The Pathological Pursuit of Profit and Power
By Joel Bakan
(Free Press, Paperback, 9780743247467, 240pp.)
Publication Date: March 2005
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Over the last 150 years the corporation has risen from relative obscurity to become the world's dominant economic institution. Eminent Canadian law professor and legal theorist Joel Bakan contends that today's corporation is a pathological institution, a dangerous possessor of the great power it wields over people and societies.
In this revolutionary assessment of the history, character, and globalization of the modern business corporation, Bakan backs his premise with the following observations:
- The corporation's legally defined mandate is to pursue relentlessly and without exception its own economic self-interest, regardless of the harmful consequences it might cause to others.
- The corporation's unbridled self-interest victimizes individuals, society, and, when it goes awry, even shareholders and can cause corporations to self-destruct, as recent Wall Street scandals reveal.
- Governments have freed the corporation, despite its flawed character, from legal constraints through deregulation and granted it ever greater authority over society through privatization.
But Bakan believes change is possible and he outlines a far-reaching program of achievable reforms through legal regulation and democratic control.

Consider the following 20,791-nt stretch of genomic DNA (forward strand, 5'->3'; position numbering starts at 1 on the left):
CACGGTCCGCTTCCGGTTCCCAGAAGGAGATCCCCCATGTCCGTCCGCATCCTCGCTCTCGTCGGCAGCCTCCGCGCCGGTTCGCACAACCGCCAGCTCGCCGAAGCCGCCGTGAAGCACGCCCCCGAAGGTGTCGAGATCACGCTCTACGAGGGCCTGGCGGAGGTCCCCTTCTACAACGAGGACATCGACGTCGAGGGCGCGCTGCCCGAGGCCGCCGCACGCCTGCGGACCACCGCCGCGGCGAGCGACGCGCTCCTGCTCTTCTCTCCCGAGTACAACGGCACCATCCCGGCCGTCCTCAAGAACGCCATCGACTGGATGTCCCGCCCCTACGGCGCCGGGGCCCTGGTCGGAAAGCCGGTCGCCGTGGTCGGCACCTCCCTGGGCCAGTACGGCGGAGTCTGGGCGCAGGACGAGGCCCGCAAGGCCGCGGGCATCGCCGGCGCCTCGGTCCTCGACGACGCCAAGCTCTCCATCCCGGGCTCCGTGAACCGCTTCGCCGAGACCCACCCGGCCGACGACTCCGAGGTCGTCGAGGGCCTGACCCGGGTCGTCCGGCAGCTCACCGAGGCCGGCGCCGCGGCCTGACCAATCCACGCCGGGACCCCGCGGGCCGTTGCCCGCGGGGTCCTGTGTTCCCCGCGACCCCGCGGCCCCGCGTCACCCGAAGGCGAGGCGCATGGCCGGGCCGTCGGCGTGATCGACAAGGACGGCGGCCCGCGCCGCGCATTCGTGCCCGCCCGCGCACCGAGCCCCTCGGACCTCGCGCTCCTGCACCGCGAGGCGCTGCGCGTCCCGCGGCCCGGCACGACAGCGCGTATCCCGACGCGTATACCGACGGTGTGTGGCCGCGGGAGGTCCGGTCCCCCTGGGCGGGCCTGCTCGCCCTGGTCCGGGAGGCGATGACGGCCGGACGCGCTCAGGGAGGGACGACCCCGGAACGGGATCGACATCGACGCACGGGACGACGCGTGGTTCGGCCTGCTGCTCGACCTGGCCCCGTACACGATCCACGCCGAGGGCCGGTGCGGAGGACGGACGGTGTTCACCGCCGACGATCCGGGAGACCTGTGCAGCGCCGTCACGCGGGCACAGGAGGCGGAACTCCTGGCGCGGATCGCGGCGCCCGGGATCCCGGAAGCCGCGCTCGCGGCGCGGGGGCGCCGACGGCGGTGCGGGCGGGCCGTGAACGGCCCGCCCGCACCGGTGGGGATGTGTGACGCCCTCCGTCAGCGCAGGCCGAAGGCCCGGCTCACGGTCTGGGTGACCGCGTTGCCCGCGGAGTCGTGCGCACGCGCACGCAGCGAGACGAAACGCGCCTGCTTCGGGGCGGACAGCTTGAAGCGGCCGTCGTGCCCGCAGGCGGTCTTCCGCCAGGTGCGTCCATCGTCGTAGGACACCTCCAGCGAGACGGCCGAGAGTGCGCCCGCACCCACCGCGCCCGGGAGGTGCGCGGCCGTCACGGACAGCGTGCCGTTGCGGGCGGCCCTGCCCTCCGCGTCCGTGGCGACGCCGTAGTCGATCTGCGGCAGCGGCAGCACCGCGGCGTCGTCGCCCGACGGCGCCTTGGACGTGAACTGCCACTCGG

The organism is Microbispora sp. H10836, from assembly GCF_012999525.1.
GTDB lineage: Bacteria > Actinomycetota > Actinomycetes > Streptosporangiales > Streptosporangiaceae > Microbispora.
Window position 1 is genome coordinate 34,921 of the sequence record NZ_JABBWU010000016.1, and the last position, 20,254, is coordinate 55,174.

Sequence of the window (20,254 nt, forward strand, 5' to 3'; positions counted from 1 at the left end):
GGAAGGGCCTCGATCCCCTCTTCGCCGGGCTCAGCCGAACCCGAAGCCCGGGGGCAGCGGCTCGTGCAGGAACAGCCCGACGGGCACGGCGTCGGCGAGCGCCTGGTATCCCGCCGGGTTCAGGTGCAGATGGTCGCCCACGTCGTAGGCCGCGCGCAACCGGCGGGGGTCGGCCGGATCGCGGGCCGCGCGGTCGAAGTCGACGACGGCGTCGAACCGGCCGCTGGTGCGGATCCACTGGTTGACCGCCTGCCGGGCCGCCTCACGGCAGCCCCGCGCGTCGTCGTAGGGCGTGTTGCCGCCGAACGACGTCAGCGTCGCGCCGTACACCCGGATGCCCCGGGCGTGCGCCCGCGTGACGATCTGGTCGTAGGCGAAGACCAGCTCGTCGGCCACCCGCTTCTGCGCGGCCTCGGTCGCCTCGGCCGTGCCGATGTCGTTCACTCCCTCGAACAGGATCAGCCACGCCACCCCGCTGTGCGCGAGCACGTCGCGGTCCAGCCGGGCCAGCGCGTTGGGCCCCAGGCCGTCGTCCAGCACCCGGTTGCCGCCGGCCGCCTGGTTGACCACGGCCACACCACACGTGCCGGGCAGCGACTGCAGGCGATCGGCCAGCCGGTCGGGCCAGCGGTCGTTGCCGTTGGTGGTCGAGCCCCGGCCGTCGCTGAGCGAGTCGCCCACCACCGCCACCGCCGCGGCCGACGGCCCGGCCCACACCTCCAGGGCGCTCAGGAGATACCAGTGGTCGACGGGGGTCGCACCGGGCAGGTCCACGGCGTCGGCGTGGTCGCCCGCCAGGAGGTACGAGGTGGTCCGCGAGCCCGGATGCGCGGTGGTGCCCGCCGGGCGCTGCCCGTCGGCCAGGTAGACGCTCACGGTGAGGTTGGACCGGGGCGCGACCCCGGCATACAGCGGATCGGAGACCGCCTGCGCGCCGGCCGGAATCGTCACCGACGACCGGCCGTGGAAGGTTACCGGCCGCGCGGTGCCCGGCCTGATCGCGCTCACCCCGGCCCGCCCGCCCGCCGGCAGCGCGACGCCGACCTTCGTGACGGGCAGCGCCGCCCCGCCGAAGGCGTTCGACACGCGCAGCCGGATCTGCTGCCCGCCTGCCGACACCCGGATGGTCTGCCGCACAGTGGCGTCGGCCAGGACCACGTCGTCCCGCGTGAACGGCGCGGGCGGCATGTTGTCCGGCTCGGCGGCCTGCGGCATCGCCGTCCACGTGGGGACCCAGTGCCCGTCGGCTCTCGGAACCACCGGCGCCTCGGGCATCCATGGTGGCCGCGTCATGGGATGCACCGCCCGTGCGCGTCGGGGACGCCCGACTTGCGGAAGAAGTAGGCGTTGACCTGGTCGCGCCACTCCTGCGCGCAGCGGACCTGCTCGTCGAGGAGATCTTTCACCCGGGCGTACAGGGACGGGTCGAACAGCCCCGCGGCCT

Featuring in-depth interviews with such wide-ranging figures as Nobel Prize winner Milton Friedman, business guru Peter Drucker, and cultural critic Noam Chomsky, The Corporation is an extraordinary work that will educate and enlighten students, CEOs, whistle-blowers, power brokers, pawns, pundits, and politicians alike.
"Bakan does such a good job of creating awareness that [The Corporation] can't help but be a call to action."
-- USA Today
"The corporation, according to Joel Bakan, is the monster that can swallow civilization -- greedy, exploitive, and unstoppable. We are all its potential victims, which is why we must all understand how the corporate form makes it so difficult to control its abuses."
-- Alan M. Dershowitz, Felix
"This incisive study should be read carefully and pondered. And it should be a stimulus to constructive action."
-- Noam Chomsky, Ph.D., professor of linguistics, MIT, and author of 9-11